QLD Has Banned Conversion Practices, But Survivors Are Demanding More

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People all over the world have had to endure traumatic, unethical practices aimed at realigning their sexual and gender identities for years.

Queensland has now become the first state in Australia to make these conversion practices illegal.

But survivors are saying that the new ban kind of misses the mark by focusing on health care which really doesn’t cause most of the harm. It’s the unethical religious and social beliefs that underpin conversion practices which need to stop.

I want to understand what actually needs to be done to protect those at risk of conversion practices and essentially, why survivors aren’t celebrating the new law.

Conversion practices first started because some people of faith genuinely believe that LGBTIQ people are born broken, and that with enough ‘therapy’ their sexual orientation, gender identity or same-sex attractions can be ‘cured’.

It’s a completely baseless idea that fundamentally goes against the basic human rights all people are entitled to.

But this didn’t stop the theology from spreading, and as the idea grew it ultimately subjected people all around the world – including children – to some pretty awful treatments aimed at realigning their identities in one way or another.

Nathan Despott: “I went through 10 years of conversion practices and it affected me deeply.”

That’s Nathan Despott, a survivor of conversion practices who co-founded the Melbourne-based support group Brave Network.

Forms of conversion practices still exist today under more covert names like counselling, pastoral care, prayer ministry, or support groups.

Survivors like Nathan have debunked the ‘therapy’ myth because it is so far from that, and they’ve been fighting for the practice to be banned for a while.

Which is why the news about Queensland’s ban might sound like good news, and it is.

But not completely.

Why The QLD Ban Isn’t Enough

Nathan told me that under Queensland’s new law, only healthcare professionals could face up to 18 months in jail for continuing conversion practices.

ND: “The legislation, by focusing narrowly on health service providers and by not including reference to survivor support, referrals, advertising and therapeutic fraud – by not focusing on informal settings and practices – it basically avoids 99% if you like, of the harm.”

Nathan worries that the new law is being prematurely celebrated by the government, when really a lot more needs to be done if conversion practices are actually going to stop happening.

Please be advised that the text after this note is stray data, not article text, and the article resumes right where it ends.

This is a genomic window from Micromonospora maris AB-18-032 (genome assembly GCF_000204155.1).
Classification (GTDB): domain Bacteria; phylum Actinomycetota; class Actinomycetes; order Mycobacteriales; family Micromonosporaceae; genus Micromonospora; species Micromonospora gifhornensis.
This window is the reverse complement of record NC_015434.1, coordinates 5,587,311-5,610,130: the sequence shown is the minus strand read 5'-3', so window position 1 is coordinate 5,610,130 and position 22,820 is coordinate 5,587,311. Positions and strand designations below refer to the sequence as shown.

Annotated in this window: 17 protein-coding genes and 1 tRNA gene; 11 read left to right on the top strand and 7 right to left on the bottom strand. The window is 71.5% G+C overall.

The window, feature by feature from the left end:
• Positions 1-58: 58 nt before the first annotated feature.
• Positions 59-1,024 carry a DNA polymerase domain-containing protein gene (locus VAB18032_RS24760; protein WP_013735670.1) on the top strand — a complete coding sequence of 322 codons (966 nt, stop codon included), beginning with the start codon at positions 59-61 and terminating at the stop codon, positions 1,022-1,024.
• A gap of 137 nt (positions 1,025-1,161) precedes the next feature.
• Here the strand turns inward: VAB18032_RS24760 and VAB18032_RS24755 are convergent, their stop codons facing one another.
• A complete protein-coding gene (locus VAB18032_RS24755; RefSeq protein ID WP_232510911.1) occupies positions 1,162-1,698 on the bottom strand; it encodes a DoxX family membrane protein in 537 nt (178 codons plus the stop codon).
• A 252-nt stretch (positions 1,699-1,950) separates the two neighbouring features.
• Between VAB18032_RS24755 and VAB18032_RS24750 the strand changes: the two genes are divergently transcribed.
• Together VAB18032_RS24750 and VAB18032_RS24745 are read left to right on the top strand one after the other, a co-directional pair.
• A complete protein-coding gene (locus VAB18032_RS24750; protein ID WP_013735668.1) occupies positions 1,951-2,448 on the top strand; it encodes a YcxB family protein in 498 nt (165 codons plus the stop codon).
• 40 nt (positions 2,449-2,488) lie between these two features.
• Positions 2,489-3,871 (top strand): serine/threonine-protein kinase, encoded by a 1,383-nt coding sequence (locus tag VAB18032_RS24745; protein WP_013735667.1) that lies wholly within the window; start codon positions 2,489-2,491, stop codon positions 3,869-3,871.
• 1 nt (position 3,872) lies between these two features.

ND: “Essentially what we want to see is states and territories understand that regardless of whether you’re a trained professional or, a qualified or licensed professional or, whether you’re an informal pastoral care worker – if you are making claims that are therapeutic claims, that are pseudo-scientific and totally opposed by peak health bodies, people believe in what you’re saying and are being harmed as a result.”

The Australian Psychological Society came out in strong opposition to conversion practices in 2015, and the Victorian Government has been working closely with Brave Network for six years now, planning stronger intervention through community support, education and research.

And it’s these types of social changes that survivors want to see, the ones that can combat the everyday messages survivors like Nathan were taught within his faith and community.

ND: “’You’re psychologically dysfunctional, you need healing, you can successfully suppress these things without much harm to yourself’. Believing these things about yourself deeply causes incredible mental health issues that can last for years and decades into people’s lives moving forward.”

One of the biggest challenges for the people who are trying to see a complete end to conversion practices is that some organisations like the Australian Christian Lobby are protecting this harmful theology under Australia’s religious freedom bill – which Nathan is hoping will be scrapped by the federal government.

ND: “What a lot of these conservative groups try to push is that these false and misleading claims and therapeutic, fraudulent claims are actually part of their deeply held, traditional sort of theology. And no you don’t get to draw a circle around that and say that it’s part of religious freedom.”

The Takeaway

While Queensland’s ban on conversion practices is a step in the right direction, advocacy groups are campaigning for people to know that Australia still has a really long way to go in ensuring both the equality and safety of LGBTIQ+ people.

And a successful marriage vote or one ban in one state isn’t nearly enough to stop the ongoing trauma and discrimination that the community still face.